The Biden administration is tapping funds secured in last year’s infrastructure bill to advance programs it argues can help reduce carbon emissions in the manufacture of widely-used materials such as steel, aluminum and concrete.
The industrial sector is central to tackling the climate crisis, many analysts agree, because it is responsible for nearly a third of domestic greenhouse gas emissions. And targeting industrials will be vital to meeting the U.S. goal of cutting carbon pollution nationwide by at least 50% by 2030, proponents of the plan say.
A new “Buy Clean” Task Force will be created to steer federal agencies to buy construction materials that are manufactured producing fewer emissions. This influx of demand is meant to push the private sector to have more readily and cheaper access to the same processes.
Bipartisan pleasers? Hydrogen and carbon capture
The Energy Department will spend $9.5 billion to encourage the commercial-scale development of clean hydrogen, a zero-carbon alternative, primarily instead of natural gas
that is currently expensive and not scalable. Hydrogen, particularly “green” hydrogen, and the “blue” hydrogen that includes natural gas in its mix, is a major pursuit of both the public and private sectors.
Further, the White House on Tuesday will issue new guidance on deploying technology for carbon capture, utilization and sequestration (CCUS), including job creation in this segment. Carbon capture is aimed at grabbing the pollution at the source of burning and storing it or reusing it.
Hydrogen and CCUS are particular features of Biden’s broad climate plan, and have had support from Republicans, as well as the oil and gas industry, which views it as as key to keeping a diverse energy mix. Some environmental groups worry their use will greenlight the continued burning of fossil fuels, without changing consumption, which they say will slow the transition to 100% renewable energy.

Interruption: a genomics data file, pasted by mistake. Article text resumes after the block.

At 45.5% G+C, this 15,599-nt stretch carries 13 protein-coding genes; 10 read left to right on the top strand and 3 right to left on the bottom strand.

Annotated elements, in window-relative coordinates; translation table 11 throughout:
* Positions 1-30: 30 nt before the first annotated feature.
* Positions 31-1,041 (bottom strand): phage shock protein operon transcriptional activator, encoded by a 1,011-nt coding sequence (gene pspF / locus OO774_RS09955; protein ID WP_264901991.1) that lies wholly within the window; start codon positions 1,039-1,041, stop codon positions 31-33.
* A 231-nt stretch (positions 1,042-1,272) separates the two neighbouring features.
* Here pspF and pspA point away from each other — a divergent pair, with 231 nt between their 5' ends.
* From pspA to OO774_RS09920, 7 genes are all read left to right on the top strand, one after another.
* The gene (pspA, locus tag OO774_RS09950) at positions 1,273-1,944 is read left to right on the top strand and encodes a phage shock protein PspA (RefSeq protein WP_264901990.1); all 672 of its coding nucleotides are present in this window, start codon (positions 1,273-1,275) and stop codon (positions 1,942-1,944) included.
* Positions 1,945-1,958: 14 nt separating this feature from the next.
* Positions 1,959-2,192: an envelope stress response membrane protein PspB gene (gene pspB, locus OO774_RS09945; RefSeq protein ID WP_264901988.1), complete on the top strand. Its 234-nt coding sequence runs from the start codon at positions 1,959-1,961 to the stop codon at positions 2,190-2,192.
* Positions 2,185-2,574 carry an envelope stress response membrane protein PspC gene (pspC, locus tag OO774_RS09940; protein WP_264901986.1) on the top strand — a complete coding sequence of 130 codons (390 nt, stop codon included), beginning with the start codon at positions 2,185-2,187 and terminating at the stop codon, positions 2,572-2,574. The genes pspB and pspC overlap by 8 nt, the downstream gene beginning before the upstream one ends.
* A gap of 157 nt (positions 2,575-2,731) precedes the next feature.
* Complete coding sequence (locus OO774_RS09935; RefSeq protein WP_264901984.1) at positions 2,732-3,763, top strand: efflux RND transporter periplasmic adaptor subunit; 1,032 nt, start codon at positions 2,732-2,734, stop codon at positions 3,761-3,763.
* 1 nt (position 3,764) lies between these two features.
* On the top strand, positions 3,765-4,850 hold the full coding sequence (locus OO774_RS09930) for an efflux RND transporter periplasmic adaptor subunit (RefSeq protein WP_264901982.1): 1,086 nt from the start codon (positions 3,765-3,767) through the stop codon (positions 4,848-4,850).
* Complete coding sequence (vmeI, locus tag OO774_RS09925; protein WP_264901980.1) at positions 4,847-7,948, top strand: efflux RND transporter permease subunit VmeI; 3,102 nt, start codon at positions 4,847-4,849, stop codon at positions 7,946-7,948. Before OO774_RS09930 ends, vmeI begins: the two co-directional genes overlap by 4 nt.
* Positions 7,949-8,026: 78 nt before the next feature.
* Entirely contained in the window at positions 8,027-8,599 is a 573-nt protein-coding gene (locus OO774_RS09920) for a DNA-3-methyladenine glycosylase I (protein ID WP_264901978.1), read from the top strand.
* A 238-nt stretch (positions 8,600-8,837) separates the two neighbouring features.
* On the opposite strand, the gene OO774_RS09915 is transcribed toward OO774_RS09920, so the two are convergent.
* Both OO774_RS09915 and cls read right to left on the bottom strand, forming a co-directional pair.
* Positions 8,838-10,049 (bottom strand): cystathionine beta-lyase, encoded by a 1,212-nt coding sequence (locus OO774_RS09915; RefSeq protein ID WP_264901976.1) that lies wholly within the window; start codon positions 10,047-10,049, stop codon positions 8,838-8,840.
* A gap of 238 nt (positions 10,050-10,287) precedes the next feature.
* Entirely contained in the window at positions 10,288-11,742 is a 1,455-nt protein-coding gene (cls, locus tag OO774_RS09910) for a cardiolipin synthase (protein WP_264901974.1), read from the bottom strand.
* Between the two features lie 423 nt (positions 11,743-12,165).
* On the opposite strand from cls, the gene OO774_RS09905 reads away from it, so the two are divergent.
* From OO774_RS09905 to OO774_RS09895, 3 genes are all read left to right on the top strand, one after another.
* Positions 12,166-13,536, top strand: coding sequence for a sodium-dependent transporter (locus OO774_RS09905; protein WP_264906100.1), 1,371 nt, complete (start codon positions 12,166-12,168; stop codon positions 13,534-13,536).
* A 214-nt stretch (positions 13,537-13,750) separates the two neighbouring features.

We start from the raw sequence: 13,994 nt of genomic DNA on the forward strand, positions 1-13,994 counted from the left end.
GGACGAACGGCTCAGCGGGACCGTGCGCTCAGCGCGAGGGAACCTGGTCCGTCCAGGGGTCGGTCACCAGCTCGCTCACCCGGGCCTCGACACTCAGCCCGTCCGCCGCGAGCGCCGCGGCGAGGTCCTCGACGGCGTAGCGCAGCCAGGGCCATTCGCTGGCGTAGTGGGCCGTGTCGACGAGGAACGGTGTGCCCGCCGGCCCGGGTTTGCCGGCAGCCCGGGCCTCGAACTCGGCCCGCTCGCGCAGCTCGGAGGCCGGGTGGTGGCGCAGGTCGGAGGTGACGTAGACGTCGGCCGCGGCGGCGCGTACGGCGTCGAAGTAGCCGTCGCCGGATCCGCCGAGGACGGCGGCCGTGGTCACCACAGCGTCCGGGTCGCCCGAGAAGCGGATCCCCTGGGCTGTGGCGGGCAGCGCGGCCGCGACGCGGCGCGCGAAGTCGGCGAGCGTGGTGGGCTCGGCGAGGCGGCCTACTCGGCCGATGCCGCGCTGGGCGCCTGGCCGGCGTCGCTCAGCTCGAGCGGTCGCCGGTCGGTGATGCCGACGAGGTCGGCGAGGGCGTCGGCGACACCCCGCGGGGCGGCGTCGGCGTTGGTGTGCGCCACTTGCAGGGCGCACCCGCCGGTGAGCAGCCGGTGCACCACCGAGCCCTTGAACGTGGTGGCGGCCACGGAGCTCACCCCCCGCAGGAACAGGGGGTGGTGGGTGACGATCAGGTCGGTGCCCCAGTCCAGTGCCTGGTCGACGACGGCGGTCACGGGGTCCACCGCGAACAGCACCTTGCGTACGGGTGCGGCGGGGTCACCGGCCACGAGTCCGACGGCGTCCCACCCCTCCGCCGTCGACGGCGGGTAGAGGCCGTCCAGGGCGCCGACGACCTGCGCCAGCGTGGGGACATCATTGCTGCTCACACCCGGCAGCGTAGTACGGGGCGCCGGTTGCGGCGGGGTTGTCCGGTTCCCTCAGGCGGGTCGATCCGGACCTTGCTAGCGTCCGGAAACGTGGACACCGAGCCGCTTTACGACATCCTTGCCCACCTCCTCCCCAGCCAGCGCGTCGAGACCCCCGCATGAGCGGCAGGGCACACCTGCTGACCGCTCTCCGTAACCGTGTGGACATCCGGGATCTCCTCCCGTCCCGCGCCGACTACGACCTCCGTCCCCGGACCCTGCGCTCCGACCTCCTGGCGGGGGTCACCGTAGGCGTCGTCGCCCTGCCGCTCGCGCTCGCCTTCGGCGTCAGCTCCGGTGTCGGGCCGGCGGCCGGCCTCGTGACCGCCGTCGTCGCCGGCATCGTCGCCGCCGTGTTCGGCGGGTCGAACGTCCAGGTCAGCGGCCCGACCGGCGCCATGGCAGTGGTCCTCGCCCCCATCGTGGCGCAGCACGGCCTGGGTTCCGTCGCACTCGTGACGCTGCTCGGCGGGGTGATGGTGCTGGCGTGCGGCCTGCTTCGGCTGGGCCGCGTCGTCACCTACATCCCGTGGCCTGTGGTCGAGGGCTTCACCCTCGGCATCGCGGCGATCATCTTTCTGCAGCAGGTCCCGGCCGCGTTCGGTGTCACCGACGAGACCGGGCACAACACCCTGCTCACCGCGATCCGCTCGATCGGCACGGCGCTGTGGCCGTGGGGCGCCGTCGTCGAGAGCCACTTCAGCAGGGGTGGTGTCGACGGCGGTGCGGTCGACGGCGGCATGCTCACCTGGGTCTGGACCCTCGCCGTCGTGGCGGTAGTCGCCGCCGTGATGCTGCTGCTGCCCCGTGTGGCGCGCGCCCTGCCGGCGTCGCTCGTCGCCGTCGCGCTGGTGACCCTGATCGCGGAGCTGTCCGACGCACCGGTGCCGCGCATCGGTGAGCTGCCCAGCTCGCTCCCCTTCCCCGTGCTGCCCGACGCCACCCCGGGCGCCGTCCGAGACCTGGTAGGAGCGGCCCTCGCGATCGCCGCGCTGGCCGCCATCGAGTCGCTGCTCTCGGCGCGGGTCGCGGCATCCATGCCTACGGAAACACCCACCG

The plan calls for adding to categories to the First Movers Coalition, a collaboration first meant to reward tech companies pushing new environmental solutions, to cover aluminum, cement, chemicals and carbon removal.
Cleaning up wind, solar, EVs
The spending detailed on Tuesday highlights low-carbon production of the steel
the U.S. will need for electric vehicles, wind turbines, and solar panels, and for the “clean” concrete that will upgrade transportation infrastructure. Cement is the source of about 8% of the world’s CO2 emissions, according to think tank Chatham House.
A 2019 report from climate-data firm CDP analyzing the world’s 20 largest steel companies found that the steel sector is failing to reduce emissions at the rate required to keep global warming below 2°C, the target set out in the Paris climate accord.
More than 90% of metal produced in the world is steel, and the steel sector is responsible for up to 9% of global greenhouse gas emissions from fossil fuel
use and industry. That’s more than the entire emissions of India, CDP says.
The White House team said emissions from the U.S. heavy-industrial sector must be reduced to protect communities — especially minority and economically underserved neighborhoods whose residential streets historically share close proximity to industrial zoning.
Trade also factored into White House plans. The administration is advancing carbon-based trade policies to reward American manufacturers of clean steel and aluminum, it said. A U.S.-EU alliance to stop “dirty” steel imports from China was hammered out as part of last fall’s G-20 meeting.
At least one environmental group welcomed Tuesday’s developments.
“Industrial materials like concrete, cement, steel and aluminum are both carbon-intensive to produce and foundational to modern life,” said Sasha Stashwick, an industrial decarbonization expert and senior advocate in the climate and clean energy program at the Natural Resources Defense Council. “As the global demand for them grows, the only way to meet our climate goals and protect communities —including those on the frontlines of industrial pollution — is to explore all avenues to clean up these industries.”
Biden’s additional climate change tools, in particular the billions of dollars in tax incentives to stimulate wind and solar energy and to smooth the adoption of EVs, is stalled in Congress with the Build Back Better bill. Biden has said he’ll consider separating climate initiatives from broader spending.
Tuesday’s announcement would be “complemented by the passage of key climate and energy provisions currently included in the proposed Build Back Better legislation, including an improved 45Q tax credit to support carbon capture projects and increased funding for zero-carbon fuels like hydrogen,” said Conrad Schneider, advocacy director at Clean Air Task Force.
Other speed bumps have emerged for Biden’s climate vision. Later this year, the Supreme Court might restrict the government’s ability to regulate emissions in the power sector, court handicappers indicate. And on Friday, a federal judge blocked the administration from using a measurement known as the “social cost of carbon” to calculate the impact of climate change in creating federal rules.